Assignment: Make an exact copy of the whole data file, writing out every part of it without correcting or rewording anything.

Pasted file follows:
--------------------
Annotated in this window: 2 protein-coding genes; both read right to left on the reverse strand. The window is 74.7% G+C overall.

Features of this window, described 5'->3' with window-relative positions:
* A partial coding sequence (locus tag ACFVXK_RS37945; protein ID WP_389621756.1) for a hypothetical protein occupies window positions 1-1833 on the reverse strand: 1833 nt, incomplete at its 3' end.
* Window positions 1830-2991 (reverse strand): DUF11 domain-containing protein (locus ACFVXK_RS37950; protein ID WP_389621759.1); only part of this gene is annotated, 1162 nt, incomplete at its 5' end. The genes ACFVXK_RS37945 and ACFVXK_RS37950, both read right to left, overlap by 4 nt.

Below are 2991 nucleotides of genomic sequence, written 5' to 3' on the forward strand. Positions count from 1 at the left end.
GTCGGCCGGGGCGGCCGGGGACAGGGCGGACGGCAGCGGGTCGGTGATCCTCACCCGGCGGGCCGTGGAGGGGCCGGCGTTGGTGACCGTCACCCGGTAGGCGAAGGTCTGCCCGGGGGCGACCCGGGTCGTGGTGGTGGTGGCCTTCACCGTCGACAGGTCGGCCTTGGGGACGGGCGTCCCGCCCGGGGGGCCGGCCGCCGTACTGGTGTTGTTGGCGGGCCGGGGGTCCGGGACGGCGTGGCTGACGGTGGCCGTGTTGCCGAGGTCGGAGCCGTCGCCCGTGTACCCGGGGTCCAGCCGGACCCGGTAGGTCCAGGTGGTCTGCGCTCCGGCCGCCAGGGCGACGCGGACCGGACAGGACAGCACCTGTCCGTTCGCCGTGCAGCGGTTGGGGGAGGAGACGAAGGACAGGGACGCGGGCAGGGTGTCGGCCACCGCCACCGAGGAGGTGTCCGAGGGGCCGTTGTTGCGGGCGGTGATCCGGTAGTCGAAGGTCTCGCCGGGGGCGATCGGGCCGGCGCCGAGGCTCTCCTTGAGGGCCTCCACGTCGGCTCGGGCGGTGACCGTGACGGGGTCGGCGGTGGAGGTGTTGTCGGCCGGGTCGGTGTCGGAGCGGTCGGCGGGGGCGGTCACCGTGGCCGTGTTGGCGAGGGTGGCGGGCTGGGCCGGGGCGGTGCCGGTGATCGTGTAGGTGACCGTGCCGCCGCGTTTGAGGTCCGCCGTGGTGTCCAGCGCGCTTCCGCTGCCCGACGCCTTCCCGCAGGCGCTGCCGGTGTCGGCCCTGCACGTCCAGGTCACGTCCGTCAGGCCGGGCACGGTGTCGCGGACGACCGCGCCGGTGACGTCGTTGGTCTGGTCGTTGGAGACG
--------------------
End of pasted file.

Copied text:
Annotated in this window: 2 protein-coding genes; both read right to left on the reverse strand. The window is 74.7% G+C overall.

Features of this window, described 5'->3' with window-relative positions:
* A partial coding sequence (locus tag ACFVXK_RS37945; protein ID WP_389621756.1) for a hypothetical protein occupies window positions 1-1833 on the reverse strand: 1833 nt, incomplete at its 3' end.
* Window positions 1830-2991 (reverse strand): DUF11 domain-containing protein (locus ACFVXK_RS37950; protein ID WP_389621759.1); only part of this gene is annotated, 1162 nt, incomplete at its 5' end. The genes ACFVXK_RS37945 and ACFVXK_RS37950, both read right to left, overlap by 4 nt.

Below are 2991 nucleotides of genomic sequence, written 5' to 3' on the forward strand. Positions count from 1 at the left end.
GTCGGCCGGGGCGGCCGGGGACAGGGCGGACGGCAGCGGGTCGGTGATCCTCACCCGGCGGGCCGTGGAGGGGCCGGCGTTGGTGACCGTCACCCGGTAGGCGAAGGTCTGCCCGGGGGCGACCCGGGTCGTGGTGGTGGTGGCCTTCACCGTCGACAGGTCGGCCTTGGGGACGGGCGTCCCGCCCGGGGGGCCGGCCGCCGTACTGGTGTTGTTGGCGGGCCGGGGGTCCGGGACGGCGTGGCTGACGGTGGCCGTGTTGCCGAGGTCGGAGCCGTCGCCCGTGTACCCGGGGTCCAGCCGGACCCGGTAGGTCCAGGTGGTCTGCGCTCCGGCCGCCAGGGCGACGCGGACCGGACAGGACAGCACCTGTCCGTTCGCCGTGCAGCGGTTGGGGGAGGAGACGAAGGACAGGGACGCGGGCAGGGTGTCGGCCACCGCCACCGAGGAGGTGTCCGAGGGGCCGTTGTTGCGGGCGGTGATCCGGTAGTCGAAGGTCTCGCCGGGGGCGATCGGGCCGGCGCCGAGGCTCTCCTTGAGGGCCTCCACGTCGGCTCGGGCGGTGACCGTGACGGGGTCGGCGGTGGAGGTGTTGTCGGCCGGGTCGGTGTCGGAGCGGTCGGCGGGGGCGGTCACCGTGGCCGTGTTGGCGAGGGTGGCGGGCTGGGCCGGGGCGGTGCCGGTGATCGTGTAGGTGACCGTGCCGCCGCGTTTGAGGTCCGCCGTGGTGTCCAGCGCGCTTCCGCTGCCCGACGCCTTCCCGCAGGCGCTGCCGGTGTCGGCCCTGCACGTCCAGGTCACGTCCGTCAGGCCGGGCACGGTGTCGCGGACGACCGCGCCGGTGACGTCGTTGGTCTGGTCGTTGGAGACG